Despite all complexities and tensions, China does not cease its efforts to establish a new railway from Xinjiang to Uzbekistan. The future line is expected to run via mountainous Kyrgyzstan and connect the Chinese city of Kashgar with the Fergana Valley in Uzbekistan. In the longer term, the planned route might provide a shorter rail link from China to Iran, Turkey and even to Europe. But to achieve this, many issues remain to be solved.
The project of the Xinjiang – Kyrgyzstan – Uzbekistan railway has a long history. It has been discussed for almost a quarter of a century starting from the mid-1990s. There were several periods when China seemed to get closer to launching the project. In 2003 the Kyrgyz government intended to start the feasibility study. Later, in 2011, Kyrgyz officials even declared the start of construction works, which were supposed to be completed in 2018.
However, none of these plans have been accomplished. The project was postponed each time for various reasons: political tensions and change of cabinets in Kyrgyzstan, as well as technical or financial controversies of the future railway.
Nevertheless, Chinese officeholders continue to discuss the Xinjiang – Kyrgyzstan – Uzbekistan railway with their Central Asian counterparts. This year, the question is on the agenda of the China-Uzbekistan bilateral relations. The project has been discussed during a recent visit (in mid-October) of a Chinese delegation to Uzbekistan. Once again, the Chinese officials emphasised the importance of the planned railway for entire Central Asia and reaffirmed their willingness to implement the project. Why is China so interested in this railway?
Development of Xinjiang
For China, the project is extremely important due to several factors. First, it will stimulate the economic development of the Xinjiang Uygur Autonomous Region. This autonomous region of China plays a significant role in rail freight transportation on the New Silk Road. The majority of container trains from central, eastern and southern China to Europe run via Xinjiang. Its capital, Urumqi, is also an important railway hub on the corridor towards Europe.
Kashgar, one of the westernmost cities in China, could be another junction in Xinjiang. The Chinese government is discussing the construction of two railway lines from Kashgar: one westward to Kyrgyzstan and Uzbekistan, and another southward. The latter heads to Pakistan, where China Overseas Port Holding Company operates Gwadar Deep Sea Port, and where China intends to build its second, after Djibouti, overseas naval base.
New Silk Road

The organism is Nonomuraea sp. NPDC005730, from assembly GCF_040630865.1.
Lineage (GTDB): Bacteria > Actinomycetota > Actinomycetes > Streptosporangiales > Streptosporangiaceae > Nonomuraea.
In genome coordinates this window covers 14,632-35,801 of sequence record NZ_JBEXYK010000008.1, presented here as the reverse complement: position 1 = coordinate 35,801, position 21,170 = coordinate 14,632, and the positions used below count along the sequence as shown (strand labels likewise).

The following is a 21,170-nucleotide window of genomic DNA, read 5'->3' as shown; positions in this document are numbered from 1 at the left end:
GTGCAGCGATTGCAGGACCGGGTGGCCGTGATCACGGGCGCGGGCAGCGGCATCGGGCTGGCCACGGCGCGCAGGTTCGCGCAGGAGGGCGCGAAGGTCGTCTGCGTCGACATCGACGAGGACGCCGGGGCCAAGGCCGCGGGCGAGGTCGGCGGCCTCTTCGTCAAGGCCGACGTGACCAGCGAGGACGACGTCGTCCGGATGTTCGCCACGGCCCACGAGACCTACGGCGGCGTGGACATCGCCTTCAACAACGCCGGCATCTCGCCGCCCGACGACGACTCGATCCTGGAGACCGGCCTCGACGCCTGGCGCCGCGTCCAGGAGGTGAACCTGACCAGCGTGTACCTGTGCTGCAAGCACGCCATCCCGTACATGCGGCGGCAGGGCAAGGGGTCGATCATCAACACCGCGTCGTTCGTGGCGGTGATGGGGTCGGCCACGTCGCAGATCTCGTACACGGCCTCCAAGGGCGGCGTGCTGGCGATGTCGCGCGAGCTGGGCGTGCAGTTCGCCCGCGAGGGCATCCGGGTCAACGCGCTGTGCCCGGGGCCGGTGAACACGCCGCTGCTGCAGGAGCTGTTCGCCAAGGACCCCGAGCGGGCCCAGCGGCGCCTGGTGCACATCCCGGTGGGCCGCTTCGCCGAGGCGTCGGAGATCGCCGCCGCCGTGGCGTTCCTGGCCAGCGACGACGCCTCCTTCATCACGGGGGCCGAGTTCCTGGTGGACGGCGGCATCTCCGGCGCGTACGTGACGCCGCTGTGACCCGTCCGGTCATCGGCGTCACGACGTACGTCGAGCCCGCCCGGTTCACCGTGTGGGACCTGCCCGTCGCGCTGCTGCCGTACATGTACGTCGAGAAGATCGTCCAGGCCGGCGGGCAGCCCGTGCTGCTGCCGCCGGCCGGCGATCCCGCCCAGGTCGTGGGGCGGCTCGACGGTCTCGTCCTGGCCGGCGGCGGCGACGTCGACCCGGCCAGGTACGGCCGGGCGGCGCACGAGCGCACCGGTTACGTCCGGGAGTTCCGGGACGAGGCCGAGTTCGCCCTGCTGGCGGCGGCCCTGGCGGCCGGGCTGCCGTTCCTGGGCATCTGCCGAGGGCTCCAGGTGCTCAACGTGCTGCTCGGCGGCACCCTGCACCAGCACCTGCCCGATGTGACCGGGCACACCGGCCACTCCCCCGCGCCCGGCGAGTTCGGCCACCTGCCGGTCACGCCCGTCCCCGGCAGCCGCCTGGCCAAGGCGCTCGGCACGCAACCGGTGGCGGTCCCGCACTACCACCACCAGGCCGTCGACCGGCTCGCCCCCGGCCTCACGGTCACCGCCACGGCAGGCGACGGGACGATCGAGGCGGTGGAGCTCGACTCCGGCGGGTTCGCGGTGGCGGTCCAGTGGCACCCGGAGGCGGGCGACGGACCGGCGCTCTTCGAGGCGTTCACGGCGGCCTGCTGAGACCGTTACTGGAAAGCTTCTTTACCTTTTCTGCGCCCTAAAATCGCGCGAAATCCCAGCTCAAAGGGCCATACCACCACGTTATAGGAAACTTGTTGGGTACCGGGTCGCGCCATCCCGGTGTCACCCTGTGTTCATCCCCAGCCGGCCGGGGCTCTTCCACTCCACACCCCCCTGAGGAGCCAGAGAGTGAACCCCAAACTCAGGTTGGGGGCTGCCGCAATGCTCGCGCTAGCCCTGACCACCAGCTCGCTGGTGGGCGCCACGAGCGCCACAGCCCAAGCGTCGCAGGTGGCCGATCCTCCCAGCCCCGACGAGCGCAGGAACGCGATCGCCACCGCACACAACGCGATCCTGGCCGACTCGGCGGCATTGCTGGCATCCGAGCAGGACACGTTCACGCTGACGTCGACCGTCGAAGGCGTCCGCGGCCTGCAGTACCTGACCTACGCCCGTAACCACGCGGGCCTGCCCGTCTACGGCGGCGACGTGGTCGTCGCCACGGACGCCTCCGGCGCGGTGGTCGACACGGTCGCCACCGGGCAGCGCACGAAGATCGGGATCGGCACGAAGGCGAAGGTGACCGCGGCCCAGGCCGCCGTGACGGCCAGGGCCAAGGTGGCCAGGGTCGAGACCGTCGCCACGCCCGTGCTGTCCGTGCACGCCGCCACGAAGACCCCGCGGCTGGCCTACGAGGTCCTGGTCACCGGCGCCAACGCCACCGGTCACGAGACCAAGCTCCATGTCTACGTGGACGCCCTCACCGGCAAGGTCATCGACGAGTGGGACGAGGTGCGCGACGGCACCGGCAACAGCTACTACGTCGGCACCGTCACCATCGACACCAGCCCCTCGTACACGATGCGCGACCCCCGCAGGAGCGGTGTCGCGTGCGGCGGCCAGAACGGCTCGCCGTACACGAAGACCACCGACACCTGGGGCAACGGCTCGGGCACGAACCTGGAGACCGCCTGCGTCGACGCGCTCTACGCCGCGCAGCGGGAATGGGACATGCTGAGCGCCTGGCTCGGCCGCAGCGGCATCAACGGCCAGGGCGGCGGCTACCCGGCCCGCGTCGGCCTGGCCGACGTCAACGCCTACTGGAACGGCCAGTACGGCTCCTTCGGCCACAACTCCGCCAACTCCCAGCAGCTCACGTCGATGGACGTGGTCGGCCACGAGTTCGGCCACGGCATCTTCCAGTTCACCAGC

The second factor of success is the potential of the railway line for the New Silk Road. According to estimations, the Xinjiang – Kyrgyzstan – Uzbekistan route will shorten the route from China to Uzbekistan. Currently, containers going to this Central Asian country must cover long distances and cross the territory of neighbouring Kazakhstan.
Moreover, the railway link between China and Uzbekistan links to Iran (via Turkmenistan) and Turkey, as well as eventually to Europe, especially to Southeast Europe. With this, the route from China to Southeast Europe could be reduced up to 900 kilometres, equal to up to seven or eight days. At the same time, the new railway will allow China to better involve Kyrgyzstan and Uzbekistan into the New Silk Road.
Notwithstanding all the opportunities and advantages of the new route, its future remains unclear. But why? Often such projects suffer from the failure to resolve the funding question. In this case, it works but partially. First, there still isn’t any exact price of the project. Initially, it was estimated at 2 billion US dollars (circa 1.8 euros). By 2012, the price was increased up to 7 billion US dollars (around 6.3 billion euros). The amount varies depending on the possible route due to the difficult and mountainous landscape of southern Kyrgyzstan. Therefore, the final value of the project is still unknown.
Another unclarity involves the gauge. The Xinjiang – Kyrgyzstan – Uzbekistan railway will consist of two sections: the Chinese one will be 170 kilometres long and the Kyrgyz part 270 kilometres long. To fasten freight traffic, the Chinese party wants to construct in Kyrgyzstan a railway line with a gauge of 1,435 millimetres, while both Kyrgyzstan and Uzbekistan have tracks of a 1,520 millimetre gauge. The Kyrgyz government is afraid that the new route will bring no benefits to the country and will only use a part of its territory. Therefore, it offered China to construct several other lines with a gauge of 1,520 millimetres across the country. China refused to do this. As a result, both parties still do not have clear understandings on these crucial questions.
While the officials are still debating the future of the railway corridor from China to Uzbekistan via Kyrgyzstan, they have managed to operate rail freight via the existing route. In Autumn 2017, three countries examined freight deliveries using semi-trailers.
The pilot trip was carried out from October 30 to 3 November 2017. Nine lorries crossed the 920-kilometre distance on the Kashgar – Tashkent route passing through Irkeshtam and Osh in Kyrgyzstan, as well as Andijan (Andizhan) in Uzbekistan. In February 2018, this route has become a regular line. Moreover, two extensions of the Kashgar – Tashkent automobile corridor, to Turkmenistan and Afghanistan, have also been examined.